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Surge Overdrive: Storm Coverage, Balance and Hurricane #Irene

NASA satellite image of Hurricane Irene

Where hurricanes are common, particularly in New Orleans, I am told that there is a tradition of having “Hurricane Parties,” in which the hardy locals stay where the rest pack up, to confront the storm with gusto. It is, perhaps, a measure of the distance between those whose duty it is to warn society of the dangers of a storm and those who have to live in neighborhoods soon to feel the storm’s wrath.

I wonder if we aren’t beginning to see some of that same distance on a national level as harsher weather becomes more common. From monster winter storms to visitations in the North by hurricanes more commonly expected in warmer climes, there is no question that weather is changing. The dangers of serious weather conditions are inarguably real. But when one epic crisis follows the next, its hard to imagine that the coverage isn’t starting to get a bit overblown.

And if we are to be honest about the situation, we cannot ignore the fact that The Weather Channel’s huge uptick in viewership this weekend means that eyeballs that might have been on CNN were instead on TWC. CNN would certainly like those eyeballs and the advertising revenue they represent back, as would MSNBC, Headline News and your local stations. Of course economics have to play into the volume of coverage. And if not economics, at least lets admit that being the only girl dancing at your own party is lonely.

Irene was and continues to be every bit as devastating as the more sober assessments claimed it would be. To that extent, the media has been 100% right about this particular disaster, though we know its been wrong at least as often. The fair argument is that if these dangers were not made very clear to the public, worse things could potentially have happened. That is true, but here’s a question: what are the consequences when the viewing public stops paying attention and starts throwing nation-wide hurricane parties?

The Journo that Cried Hurricane

Jim Cantore is supposed to be waist-deep in water and getting pelted with hail. That’s what we expect of Jim Cantore, journalism and meteorology be damned. So when Jim is loafer-deep in heavy but not-unseen rainfall at Battery Park, it isn’t at all surprising that the audience greets him with disappointment and moves on. This is especially true when hours of coverage have been dedicated to the storm before it even arrives. The danger isn’t the story; the rain isn’t the story; the hurricane was never the story. Jim Cantore was the story, and he disappointed.

Do you see what happened, there?

With Katrina, the worst damage came not with the hurricane, but the flooding that happened later. Just like this storm. And just like this storm the audience had been bored by over-hyped cult of personality media coverage before the danger even started. We “dodged a bullet,” remember?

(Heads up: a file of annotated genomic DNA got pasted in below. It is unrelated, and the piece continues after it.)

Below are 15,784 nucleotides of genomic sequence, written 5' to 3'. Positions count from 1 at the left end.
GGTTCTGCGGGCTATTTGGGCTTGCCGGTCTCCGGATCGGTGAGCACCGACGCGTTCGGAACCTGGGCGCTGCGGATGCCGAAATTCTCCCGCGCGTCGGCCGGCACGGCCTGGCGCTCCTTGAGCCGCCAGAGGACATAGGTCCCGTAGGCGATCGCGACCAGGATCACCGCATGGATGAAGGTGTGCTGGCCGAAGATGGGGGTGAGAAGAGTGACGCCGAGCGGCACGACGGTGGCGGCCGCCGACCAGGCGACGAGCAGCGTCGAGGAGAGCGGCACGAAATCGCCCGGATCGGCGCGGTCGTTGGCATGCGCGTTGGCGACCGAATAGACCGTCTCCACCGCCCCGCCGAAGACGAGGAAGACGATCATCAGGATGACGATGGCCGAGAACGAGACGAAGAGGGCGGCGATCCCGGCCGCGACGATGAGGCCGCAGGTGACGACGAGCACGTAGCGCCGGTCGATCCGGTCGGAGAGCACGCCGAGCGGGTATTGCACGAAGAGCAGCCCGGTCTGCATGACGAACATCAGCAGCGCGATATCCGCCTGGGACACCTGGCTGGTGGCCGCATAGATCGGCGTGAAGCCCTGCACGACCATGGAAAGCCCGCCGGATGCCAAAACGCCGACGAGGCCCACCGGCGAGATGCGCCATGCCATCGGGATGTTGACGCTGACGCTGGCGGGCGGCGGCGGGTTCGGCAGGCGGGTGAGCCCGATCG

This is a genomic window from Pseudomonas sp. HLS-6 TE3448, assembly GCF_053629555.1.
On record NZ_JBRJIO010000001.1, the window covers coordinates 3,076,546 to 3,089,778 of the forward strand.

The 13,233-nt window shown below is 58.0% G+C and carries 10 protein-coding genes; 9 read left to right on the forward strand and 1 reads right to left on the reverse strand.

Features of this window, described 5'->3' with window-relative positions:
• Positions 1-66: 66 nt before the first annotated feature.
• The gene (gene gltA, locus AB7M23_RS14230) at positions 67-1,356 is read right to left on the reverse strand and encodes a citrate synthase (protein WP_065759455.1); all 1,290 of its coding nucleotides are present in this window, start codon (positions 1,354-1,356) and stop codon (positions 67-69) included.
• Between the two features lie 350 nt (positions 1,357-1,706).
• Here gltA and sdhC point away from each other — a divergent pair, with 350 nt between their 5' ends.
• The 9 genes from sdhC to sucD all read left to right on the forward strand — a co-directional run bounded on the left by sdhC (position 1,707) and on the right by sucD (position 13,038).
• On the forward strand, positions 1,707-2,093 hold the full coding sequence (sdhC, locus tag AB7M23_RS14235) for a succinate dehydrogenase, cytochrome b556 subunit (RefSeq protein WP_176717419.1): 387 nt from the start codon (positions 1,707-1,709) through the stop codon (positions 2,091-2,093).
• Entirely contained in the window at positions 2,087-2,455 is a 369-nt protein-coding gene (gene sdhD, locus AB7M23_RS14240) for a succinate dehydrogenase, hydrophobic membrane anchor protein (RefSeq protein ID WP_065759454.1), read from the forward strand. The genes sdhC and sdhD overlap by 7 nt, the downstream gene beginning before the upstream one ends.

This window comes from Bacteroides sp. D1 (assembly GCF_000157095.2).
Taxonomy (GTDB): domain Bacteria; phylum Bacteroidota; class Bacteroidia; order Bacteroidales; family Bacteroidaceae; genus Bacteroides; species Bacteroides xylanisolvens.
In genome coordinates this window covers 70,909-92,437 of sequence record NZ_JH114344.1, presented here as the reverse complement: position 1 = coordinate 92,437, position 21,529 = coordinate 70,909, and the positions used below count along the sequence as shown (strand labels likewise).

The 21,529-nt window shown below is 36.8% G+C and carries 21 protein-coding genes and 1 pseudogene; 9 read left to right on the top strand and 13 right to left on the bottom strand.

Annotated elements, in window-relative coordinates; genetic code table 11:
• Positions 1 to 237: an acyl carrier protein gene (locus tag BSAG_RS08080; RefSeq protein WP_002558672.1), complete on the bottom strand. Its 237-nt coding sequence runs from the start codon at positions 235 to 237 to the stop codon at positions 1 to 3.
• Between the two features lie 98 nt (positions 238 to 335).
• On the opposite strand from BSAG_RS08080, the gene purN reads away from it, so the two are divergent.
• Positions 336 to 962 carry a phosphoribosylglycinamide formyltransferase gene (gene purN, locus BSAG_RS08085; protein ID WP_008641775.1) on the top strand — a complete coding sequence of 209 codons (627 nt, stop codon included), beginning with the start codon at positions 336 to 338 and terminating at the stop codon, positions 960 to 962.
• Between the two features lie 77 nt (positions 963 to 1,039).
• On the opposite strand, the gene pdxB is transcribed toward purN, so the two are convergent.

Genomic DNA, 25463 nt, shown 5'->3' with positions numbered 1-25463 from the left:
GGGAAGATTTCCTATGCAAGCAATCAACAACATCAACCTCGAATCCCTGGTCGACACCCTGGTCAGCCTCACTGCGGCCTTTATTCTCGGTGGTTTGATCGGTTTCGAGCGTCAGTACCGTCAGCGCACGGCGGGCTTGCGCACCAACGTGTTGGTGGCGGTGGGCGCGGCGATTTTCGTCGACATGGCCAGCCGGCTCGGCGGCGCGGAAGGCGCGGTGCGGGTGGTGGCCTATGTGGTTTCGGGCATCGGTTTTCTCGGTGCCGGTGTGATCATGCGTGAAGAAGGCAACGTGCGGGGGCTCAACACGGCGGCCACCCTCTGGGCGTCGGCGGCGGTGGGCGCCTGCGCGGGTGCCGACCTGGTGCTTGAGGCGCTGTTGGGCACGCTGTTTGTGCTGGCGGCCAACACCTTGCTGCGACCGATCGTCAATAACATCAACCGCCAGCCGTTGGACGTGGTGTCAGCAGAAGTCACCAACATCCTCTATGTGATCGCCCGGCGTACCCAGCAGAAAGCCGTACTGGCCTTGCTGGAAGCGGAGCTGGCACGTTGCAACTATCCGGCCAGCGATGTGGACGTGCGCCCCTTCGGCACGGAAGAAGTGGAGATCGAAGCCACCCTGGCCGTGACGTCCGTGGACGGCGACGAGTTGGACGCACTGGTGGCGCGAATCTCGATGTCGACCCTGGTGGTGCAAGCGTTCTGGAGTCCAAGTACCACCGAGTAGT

This time, the media appears to be itself disappointed by the lack of wiz-bang hurricane images of New York. This story refused to follow the traditional disaster movie plot line, where hours of anticipation precede a colossal storm and then its over and our heroes are safe to return to the studios. Instead, the real danger happens in all the boring bits that normally get cut off at the end of a movie to fit it into the neat two-hour package we expect.

And what about next time? Do media outlets offer the same level of coverage, only to be ignored? Or do they back down on their coverage, only to have the storm be taken less seriously?

Breaking the Narrative Trap

It seems like the biggest problem with news coverage of storm systems is just the sense I mentioned above, where the media paints a cinematic picture. There is nothing wrong – and everything right – about having reporters fanned out over a potential disaster area. Even if nothing happens, that you have reporters on scene to confirm nothing has happened is itself good coverage of relevant news, as weather patterns go. But it would be nice if the media did not spend three days in advance of a storm with wall-to-wall coverage, breaking news, live feeds and the like. Doing so only builds anticipation that probably will not be matched by the weather that follows.

And since it is weather we’re talking about, perhaps using the meteorologists is preferable to the second-hand coverage of an anchor on a desk. Everybody understands that the weatherman can be wrong – its a risk we all understand is a necessary component of weather. But when the anchors start discussing the same subject, its given a more definitive character that weather cannot live up to. Anchors need to be authoritative. Weathermen need to be analytical and circumspect. Its about using the tools you have effectively.

Warning citizens of a potentially life-threatening storm is a necessary function a media outlet. But doing so does not require a constant drum beat of coverage, in fact, such coverage does eventually get ignored by people trying to parse a dozen stories into useable content. Anything repetitive will sooner or later get ignored. Because we’ve seen this movie before.

By Tommy Belknap

Owner, developer, editor of DragonFlyEye.Net, Tom Belknap is also a freelance journalist for The 585 lifestyle magazine. He lives in the Rochester area with his wife and son.